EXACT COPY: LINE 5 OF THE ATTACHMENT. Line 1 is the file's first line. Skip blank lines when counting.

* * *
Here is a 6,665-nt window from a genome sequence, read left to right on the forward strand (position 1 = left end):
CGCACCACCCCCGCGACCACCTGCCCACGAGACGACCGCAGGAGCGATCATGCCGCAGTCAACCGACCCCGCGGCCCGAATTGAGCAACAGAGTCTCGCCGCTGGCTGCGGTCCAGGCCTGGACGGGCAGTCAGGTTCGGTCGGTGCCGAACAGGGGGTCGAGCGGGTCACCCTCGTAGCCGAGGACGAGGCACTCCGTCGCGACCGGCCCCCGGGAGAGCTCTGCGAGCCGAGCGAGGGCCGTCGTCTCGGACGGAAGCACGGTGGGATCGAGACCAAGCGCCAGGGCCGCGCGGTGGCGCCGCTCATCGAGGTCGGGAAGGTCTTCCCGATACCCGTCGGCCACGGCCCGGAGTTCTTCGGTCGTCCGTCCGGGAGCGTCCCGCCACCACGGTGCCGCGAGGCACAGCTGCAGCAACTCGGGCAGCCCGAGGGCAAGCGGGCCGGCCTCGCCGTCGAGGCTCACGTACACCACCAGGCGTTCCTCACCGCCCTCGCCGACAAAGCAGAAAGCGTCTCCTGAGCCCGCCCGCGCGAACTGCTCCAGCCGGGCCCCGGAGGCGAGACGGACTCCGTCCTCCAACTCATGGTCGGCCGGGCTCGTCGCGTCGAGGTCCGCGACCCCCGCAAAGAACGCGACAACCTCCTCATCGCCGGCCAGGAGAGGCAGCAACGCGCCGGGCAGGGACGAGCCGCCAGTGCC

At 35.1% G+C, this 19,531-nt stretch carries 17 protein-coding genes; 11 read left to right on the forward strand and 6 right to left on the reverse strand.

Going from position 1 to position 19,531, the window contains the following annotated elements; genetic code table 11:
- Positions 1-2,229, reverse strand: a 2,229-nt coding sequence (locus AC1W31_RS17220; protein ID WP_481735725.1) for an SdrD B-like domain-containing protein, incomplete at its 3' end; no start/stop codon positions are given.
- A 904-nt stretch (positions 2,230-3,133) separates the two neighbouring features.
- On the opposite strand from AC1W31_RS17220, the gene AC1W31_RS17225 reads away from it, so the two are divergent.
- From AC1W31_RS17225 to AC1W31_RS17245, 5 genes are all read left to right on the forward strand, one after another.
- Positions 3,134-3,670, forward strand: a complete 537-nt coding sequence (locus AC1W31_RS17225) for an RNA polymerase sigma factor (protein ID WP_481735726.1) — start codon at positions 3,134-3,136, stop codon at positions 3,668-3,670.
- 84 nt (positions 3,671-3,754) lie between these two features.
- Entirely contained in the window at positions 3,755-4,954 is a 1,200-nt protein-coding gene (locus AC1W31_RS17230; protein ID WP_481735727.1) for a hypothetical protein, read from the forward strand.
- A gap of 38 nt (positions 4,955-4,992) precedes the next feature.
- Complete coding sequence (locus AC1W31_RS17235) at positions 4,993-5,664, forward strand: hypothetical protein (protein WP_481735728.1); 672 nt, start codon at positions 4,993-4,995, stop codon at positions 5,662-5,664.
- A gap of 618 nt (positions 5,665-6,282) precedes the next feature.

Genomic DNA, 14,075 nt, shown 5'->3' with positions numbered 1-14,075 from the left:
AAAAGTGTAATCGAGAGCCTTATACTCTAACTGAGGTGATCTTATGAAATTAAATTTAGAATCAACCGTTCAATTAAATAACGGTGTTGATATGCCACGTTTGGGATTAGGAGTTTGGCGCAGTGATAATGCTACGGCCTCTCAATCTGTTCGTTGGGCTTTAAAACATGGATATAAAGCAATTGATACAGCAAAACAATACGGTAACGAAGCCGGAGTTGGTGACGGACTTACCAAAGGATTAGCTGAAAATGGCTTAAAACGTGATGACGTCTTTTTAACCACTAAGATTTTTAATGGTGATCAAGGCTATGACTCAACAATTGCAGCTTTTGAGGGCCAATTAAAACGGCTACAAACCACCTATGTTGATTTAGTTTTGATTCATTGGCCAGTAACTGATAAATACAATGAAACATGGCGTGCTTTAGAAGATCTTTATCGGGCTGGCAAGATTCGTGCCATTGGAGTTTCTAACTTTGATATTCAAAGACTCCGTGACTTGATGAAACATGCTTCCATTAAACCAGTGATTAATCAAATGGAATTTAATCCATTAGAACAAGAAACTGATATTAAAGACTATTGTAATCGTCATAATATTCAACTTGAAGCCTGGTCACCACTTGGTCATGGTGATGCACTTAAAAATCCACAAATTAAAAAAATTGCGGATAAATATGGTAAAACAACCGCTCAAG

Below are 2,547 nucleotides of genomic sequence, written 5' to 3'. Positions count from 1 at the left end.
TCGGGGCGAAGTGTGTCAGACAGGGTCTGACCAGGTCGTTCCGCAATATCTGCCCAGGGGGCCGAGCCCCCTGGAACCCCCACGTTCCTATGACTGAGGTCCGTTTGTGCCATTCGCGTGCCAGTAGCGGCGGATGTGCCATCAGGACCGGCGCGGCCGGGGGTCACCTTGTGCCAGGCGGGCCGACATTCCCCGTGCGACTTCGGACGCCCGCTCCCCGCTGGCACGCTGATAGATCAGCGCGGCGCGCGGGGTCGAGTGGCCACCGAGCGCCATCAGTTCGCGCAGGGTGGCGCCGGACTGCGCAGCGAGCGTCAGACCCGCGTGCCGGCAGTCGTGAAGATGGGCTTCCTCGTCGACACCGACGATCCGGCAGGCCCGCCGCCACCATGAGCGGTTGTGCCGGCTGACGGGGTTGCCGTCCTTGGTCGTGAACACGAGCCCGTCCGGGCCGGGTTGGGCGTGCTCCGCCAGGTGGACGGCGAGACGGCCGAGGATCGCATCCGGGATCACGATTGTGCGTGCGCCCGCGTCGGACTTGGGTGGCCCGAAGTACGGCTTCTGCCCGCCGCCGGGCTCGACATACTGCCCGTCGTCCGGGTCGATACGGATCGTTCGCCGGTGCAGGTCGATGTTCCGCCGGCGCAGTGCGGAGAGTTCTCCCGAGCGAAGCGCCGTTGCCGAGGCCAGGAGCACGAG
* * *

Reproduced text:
- Positions 1-2,229, reverse strand: a 2,229-nt coding sequence (locus AC1W31_RS17220; protein ID WP_481735725.1) for an SdrD B-like domain-containing protein, incomplete at its 3' end; no start/stop codon positions are given.